[53] For example, when the district closed Hirsch Elementary School in 1961, the boundary lines were drawn so that Anglo and Mexican-American children who formerly attended Hirsch were assigned to Beach Elementary, which was much farther from their homes than Washington. These children had to be bussed on a freeway over the Navigation Channel to reach Beach Elementary School. This action caused the enrollment of Washington Elementary to be almost entirely Negro.

[54] The district established an option zone to the southern portion of the Menger zone, granting Junior high school students residing within this area the option of attending either Wynn Seale Junior High School, which has an overwhelmingly large percentage of Mexican-American students, or Baker Junior High School, which has only a small Mexican-American Negro enrollment. The students residing within the option zone are predominantly Anglo-Americans. Although the purpose for establishing this option zone was to utilize idle capacity at Baker, the option was never granted to other areas, just as close to Baker as the optional zone selected, but which had, unlike the population of the option zone selected, high densities of Mexican-American junior high school students. Obviously the promotion of integration of the Negro and Mexican-American students with the Anglo-American students was not considered by the school board in the establishment and selection of the optional transfer zone.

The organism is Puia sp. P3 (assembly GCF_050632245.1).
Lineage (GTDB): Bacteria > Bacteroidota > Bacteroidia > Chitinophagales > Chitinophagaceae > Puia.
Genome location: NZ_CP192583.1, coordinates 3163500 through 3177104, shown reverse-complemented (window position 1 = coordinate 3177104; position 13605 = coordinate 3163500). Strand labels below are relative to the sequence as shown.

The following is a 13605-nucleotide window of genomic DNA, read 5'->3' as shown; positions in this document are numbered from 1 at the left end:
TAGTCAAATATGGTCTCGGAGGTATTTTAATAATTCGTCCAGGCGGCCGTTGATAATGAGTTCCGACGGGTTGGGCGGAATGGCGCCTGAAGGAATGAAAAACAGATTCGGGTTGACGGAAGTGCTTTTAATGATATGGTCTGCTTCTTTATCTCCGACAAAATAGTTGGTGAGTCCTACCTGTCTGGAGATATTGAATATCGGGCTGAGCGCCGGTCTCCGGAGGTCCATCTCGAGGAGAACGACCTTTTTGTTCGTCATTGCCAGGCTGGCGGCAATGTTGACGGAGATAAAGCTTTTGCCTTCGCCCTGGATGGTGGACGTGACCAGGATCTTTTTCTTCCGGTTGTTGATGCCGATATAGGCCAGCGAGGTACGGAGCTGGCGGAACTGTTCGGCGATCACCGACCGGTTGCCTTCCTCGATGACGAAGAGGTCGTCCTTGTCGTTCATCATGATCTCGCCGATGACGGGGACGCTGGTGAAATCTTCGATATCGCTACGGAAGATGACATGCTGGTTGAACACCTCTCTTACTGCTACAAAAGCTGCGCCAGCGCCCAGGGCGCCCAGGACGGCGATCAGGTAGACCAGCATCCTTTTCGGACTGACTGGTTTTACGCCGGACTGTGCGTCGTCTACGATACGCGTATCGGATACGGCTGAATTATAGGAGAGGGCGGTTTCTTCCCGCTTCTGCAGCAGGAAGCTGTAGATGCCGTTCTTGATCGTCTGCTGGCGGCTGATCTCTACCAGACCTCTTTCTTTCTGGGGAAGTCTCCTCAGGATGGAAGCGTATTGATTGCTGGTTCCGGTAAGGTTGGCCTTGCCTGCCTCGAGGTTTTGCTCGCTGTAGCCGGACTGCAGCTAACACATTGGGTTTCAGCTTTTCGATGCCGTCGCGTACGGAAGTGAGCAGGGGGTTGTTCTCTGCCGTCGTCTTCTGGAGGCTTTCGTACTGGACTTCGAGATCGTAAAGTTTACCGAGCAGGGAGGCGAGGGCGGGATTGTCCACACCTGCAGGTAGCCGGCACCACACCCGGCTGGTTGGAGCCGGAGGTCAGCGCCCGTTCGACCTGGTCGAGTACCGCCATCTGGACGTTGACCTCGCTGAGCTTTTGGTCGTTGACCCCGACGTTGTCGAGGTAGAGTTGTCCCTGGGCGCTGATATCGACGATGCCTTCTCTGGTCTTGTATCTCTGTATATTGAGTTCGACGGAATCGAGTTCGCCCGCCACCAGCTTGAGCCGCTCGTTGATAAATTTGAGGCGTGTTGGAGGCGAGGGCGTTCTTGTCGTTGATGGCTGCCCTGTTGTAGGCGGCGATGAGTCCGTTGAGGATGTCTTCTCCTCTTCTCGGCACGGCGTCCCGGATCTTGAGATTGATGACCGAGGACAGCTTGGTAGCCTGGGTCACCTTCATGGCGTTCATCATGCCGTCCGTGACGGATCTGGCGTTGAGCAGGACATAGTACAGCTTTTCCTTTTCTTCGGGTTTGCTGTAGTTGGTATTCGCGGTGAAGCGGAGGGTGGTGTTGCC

[55] Plaintiffs' exhibits 11 and 13 show that rather than build new schools in locations which would encompass areas more racially and ethnically balanced, large sums of money were expended in enlarging facilities at existing sites located in the midst of highly segregated neighborhoods. See footnote 51, supra. This is also shown by plaintiffs' Exhibit 36 (described in footnote 12, supra). The board did not consider the promotion of integration of the Negroes and Mexican-Americans with the Anglo-Americans in the construction of school facilities.